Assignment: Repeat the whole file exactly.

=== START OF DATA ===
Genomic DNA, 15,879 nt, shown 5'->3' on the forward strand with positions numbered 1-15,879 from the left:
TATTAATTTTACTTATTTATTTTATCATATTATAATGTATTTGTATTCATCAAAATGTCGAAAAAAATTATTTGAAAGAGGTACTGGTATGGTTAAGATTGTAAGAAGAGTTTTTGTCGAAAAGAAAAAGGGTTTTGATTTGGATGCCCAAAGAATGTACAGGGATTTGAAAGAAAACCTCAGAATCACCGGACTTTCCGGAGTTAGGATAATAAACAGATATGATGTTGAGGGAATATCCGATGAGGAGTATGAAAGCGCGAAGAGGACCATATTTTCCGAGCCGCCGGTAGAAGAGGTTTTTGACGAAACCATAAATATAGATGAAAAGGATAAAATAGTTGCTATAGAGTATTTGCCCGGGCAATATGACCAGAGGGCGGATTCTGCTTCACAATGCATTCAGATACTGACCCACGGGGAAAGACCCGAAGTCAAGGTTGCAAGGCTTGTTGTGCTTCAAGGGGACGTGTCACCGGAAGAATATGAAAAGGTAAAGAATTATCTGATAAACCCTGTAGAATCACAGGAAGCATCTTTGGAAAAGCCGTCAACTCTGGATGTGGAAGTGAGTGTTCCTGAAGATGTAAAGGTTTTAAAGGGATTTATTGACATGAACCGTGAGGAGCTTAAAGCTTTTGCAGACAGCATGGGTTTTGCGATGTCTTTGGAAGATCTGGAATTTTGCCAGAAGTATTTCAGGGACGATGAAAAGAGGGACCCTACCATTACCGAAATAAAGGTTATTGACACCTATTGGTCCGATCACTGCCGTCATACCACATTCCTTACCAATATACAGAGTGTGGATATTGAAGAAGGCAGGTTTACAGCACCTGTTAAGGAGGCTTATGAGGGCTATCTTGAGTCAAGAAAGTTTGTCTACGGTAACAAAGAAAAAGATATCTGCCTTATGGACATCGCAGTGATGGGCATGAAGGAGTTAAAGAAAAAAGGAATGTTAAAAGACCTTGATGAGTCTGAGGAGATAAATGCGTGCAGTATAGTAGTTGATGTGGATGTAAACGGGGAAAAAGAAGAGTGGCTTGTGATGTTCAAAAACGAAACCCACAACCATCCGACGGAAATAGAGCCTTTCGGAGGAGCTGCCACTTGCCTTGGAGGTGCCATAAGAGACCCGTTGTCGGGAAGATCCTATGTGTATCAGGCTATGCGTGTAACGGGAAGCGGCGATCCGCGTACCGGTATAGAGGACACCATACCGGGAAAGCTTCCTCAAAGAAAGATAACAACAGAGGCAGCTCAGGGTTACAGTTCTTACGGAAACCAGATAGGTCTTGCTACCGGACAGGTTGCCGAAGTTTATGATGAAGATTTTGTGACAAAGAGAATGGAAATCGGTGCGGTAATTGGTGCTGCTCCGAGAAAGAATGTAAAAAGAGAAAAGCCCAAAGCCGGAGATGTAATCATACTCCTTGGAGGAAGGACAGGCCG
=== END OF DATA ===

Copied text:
Genomic DNA, 15,879 nt, shown 5'->3' on the forward strand with positions numbered 1-15,879 from the left:
TATTAATTTTACTTATTTATTTTATCATATTATAATGTATTTGTATTCATCAAAATGTCGAAAAAAATTATTTGAAAGAGGTACTGGTATGGTTAAGATTGTAAGAAGAGTTTTTGTCGAAAAGAAAAAGGGTTTTGATTTGGATGCCCAAAGAATGTACAGGGATTTGAAAGAAAACCTCAGAATCACCGGACTTTCCGGAGTTAGGATAATAAACAGATATGATGTTGAGGGAATATCCGATGAGGAGTATGAAAGCGCGAAGAGGACCATATTTTCCGAGCCGCCGGTAGAAGAGGTTTTTGACGAAACCATAAATATAGATGAAAAGGATAAAATAGTTGCTATAGAGTATTTGCCCGGGCAATATGACCAGAGGGCGGATTCTGCTTCACAATGCATTCAGATACTGACCCACGGGGAAAGACCCGAAGTCAAGGTTGCAAGGCTTGTTGTGCTTCAAGGGGACGTGTCACCGGAAGAATATGAAAAGGTAAAGAATTATCTGATAAACCCTGTAGAATCACAGGAAGCATCTTTGGAAAAGCCGTCAACTCTGGATGTGGAAGTGAGTGTTCCTGAAGATGTAAAGGTTTTAAAGGGATTTATTGACATGAACCGTGAGGAGCTTAAAGCTTTTGCAGACAGCATGGGTTTTGCGATGTCTTTGGAAGATCTGGAATTTTGCCAGAAGTATTTCAGGGACGATGAAAAGAGGGACCCTACCATTACCGAAATAAAGGTTATTGACACCTATTGGTCCGATCACTGCCGTCATACCACATTCCTTACCAATATACAGAGTGTGGATATTGAAGAAGGCAGGTTTACAGCACCTGTTAAGGAGGCTTATGAGGGCTATCTTGAGTCAAGAAAGTTTGTCTACGGTAACAAAGAAAAAGATATCTGCCTTATGGACATCGCAGTGATGGGCATGAAGGAGTTAAAGAAAAAAGGAATGTTAAAAGACCTTGATGAGTCTGAGGAGATAAATGCGTGCAGTATAGTAGTTGATGTGGATGTAAACGGGGAAAAAGAAGAGTGGCTTGTGATGTTCAAAAACGAAACCCACAACCATCCGACGGAAATAGAGCCTTTCGGAGGAGCTGCCACTTGCCTTGGAGGTGCCATAAGAGACCCGTTGTCGGGAAGATCCTATGTGTATCAGGCTATGCGTGTAACGGGAAGCGGCGATCCGCGTACCGGTATAGAGGACACCATACCGGGAAAGCTTCCTCAAAGAAAGATAACAACAGAGGCAGCTCAGGGTTACAGTTCTTACGGAAACCAGATAGGTCTTGCTACCGGACAGGTTGCCGAAGTTTATGATGAAGATTTTGTGACAAAGAGAATGGAAATCGGTGCGGTAATTGGTGCTGCTCCGAGAAAGAATGTAAAAAGAGAAAAGCCCAAAGCCGGAGATGTAATCATACTCCTTGGAGGAAGGACAGGCCG